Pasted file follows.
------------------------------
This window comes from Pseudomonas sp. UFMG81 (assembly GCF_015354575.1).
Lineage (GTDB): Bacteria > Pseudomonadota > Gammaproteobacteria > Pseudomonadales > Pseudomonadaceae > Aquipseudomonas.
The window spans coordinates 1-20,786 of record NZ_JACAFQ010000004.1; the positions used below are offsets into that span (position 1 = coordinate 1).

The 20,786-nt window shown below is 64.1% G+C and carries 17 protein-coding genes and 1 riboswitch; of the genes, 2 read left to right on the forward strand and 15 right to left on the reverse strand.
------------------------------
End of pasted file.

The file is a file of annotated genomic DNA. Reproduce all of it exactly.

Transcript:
This window comes from Pseudomonas sp. UFMG81 (assembly GCF_015354575.1).
Lineage (GTDB): Bacteria > Pseudomonadota > Gammaproteobacteria > Pseudomonadales > Pseudomonadaceae > Aquipseudomonas.
The window spans coordinates 1-20,786 of record NZ_JACAFQ010000004.1; the positions used below are offsets into that span (position 1 = coordinate 1).

The 20,786-nt window shown below is 64.1% G+C and carries 17 protein-coding genes and 1 riboswitch; of the genes, 2 read left to right on the forward strand and 15 right to left on the reverse strand.